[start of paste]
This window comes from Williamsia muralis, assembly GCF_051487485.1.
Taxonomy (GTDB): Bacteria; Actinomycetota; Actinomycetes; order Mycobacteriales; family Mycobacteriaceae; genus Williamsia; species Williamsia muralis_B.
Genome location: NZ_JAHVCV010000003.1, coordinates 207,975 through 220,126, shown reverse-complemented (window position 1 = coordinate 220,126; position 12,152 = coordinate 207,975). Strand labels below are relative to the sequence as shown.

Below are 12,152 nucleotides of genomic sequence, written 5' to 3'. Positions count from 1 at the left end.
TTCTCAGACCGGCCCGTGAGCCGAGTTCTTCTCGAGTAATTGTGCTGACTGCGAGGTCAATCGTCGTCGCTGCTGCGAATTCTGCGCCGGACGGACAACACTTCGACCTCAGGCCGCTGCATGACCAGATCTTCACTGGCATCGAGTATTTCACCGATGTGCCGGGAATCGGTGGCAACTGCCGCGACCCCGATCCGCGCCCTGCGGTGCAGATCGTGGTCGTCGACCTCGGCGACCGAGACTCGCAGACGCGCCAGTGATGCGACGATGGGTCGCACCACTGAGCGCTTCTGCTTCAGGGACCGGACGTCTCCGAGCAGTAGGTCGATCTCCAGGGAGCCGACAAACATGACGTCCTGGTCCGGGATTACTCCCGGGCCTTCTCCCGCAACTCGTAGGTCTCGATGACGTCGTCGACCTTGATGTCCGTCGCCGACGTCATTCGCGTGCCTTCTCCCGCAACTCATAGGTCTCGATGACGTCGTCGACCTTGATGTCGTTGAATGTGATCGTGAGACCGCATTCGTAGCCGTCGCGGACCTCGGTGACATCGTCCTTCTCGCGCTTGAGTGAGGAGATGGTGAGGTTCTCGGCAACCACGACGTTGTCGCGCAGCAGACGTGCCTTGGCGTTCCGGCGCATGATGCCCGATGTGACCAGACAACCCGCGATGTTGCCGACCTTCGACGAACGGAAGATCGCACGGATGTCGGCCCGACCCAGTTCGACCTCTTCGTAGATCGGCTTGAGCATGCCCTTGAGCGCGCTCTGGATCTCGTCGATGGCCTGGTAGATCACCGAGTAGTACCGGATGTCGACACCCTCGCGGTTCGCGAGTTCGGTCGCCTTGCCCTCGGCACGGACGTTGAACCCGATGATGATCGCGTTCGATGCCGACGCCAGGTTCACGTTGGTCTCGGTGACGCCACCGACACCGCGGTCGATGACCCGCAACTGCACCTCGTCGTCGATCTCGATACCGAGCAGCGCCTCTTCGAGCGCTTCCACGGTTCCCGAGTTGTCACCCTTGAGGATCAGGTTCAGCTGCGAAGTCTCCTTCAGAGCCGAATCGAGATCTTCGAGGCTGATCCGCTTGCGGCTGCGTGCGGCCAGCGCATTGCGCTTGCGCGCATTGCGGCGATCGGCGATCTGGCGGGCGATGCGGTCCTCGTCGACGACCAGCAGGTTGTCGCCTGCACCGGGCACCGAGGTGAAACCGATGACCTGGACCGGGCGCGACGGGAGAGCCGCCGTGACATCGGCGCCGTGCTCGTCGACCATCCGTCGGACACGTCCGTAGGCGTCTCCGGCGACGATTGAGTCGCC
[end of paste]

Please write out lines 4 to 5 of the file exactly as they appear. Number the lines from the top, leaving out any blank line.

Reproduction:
Below are 12,152 nucleotides of genomic sequence, written 5' to 3'. Positions count from 1 at the left end.
TTCTCAGACCGGCCCGTGAGCCGAGTTCTTCTCGAGTAATTGTGCTGACTGCGAGGTCAATCGTCGTCGCTGCTGCGAATTCTGCGCCGGACGGACAACACTTCGACCTCAGGCCGCTGCATGACCAGATCTTCACTGGCATCGAGTATTTCACCGATGTGCCGGGAATCGGTGGCAACTGCCGCGACCCCGATCCGCGCCCTGCGGTGCAGATCGTGGTCGTCGACCTCGGCGACCGAGACTCGCAGACGCGCCAGTGATGCGACGATGGGTCGCACCACTGAGCGCTTCTGCTTCAGGGACCGGACGTCTCCGAGCAGTAGGTCGATCTCCAGGGAGCCGACAAACATGACGTCCTGGTCCGGGATTACTCCCGGGCCTTCTCCCGCAACTCGTAGGTCTCGATGACGTCGTCGACCTTGATGTCCGTCGCCGACGTCATTCGCGTGCCTTCTCCCGCAACTCATAGGTCTCGATGACGTCGTCGACCTTGATGTCGTTGAATGTGATCGTGAGACCGCATTCGTAGCCGTCGCGGACCTCGGTGACATCGTCCTTCTCGCGCTTGAGTGAGGAGATGGTGAGGTTCTCGGCAACCACGACGTTGTCGCGCAGCAGACGTGCCTTGGCGTTCCGGCGCATGATGCCCGATGTGACCAGACAACCCGCGATGTTGCCGACCTTCGACGAACGGAAGATCGCACGGATGTCGGCCCGACCCAGTTCGACCTCTTCGTAGATCGGCTTGAGCATGCCCTTGAGCGCGCTCTGGATCTCGTCGATGGCCTGGTAGATCACCGAGTAGTACCGGATGTCGACACCCTCGCGGTTCGCGAGTTCGGTCGCCTTGCCCTCGGCACGGACGTTGAACCCGATGATGATCGCGTTCGATGCCGACGCCAGGTTCACGTTGGTCTCGGTGACGCCACCGACACCGCGGTCGATGACCCGCAACTGCACCTCGTCGTCGATCTCGATACCGAGCAGCGCCTCTTCGAGCGCTTCCACGGTTCCCGAGTTGTCACCCTTGAGGATCAGGTTCAGCTGCGAAGTCTCCTTCAGAGCCGAATCGAGATCTTCGAGGCTGATCCGCTTGCGGCTGCGTGCGGCCAGCGCATTGCGCTTGCGCGCATTGCGGCGATCGGCGATCTGGCGGGCGATGCGGTCCTCGTCGACGACCAGCAGGTTGTCGCCTGCACCGGGCACCGAGGTGAAACCGATGACCTGGACCGGGCGCGACGGGAGAGCCGCCGTGACATCGGCGCCGTGCTCGTCGACCATCCGTCGGACACGTCCGTAGGCGTCTCCGGCGACGATTGAGTCGCC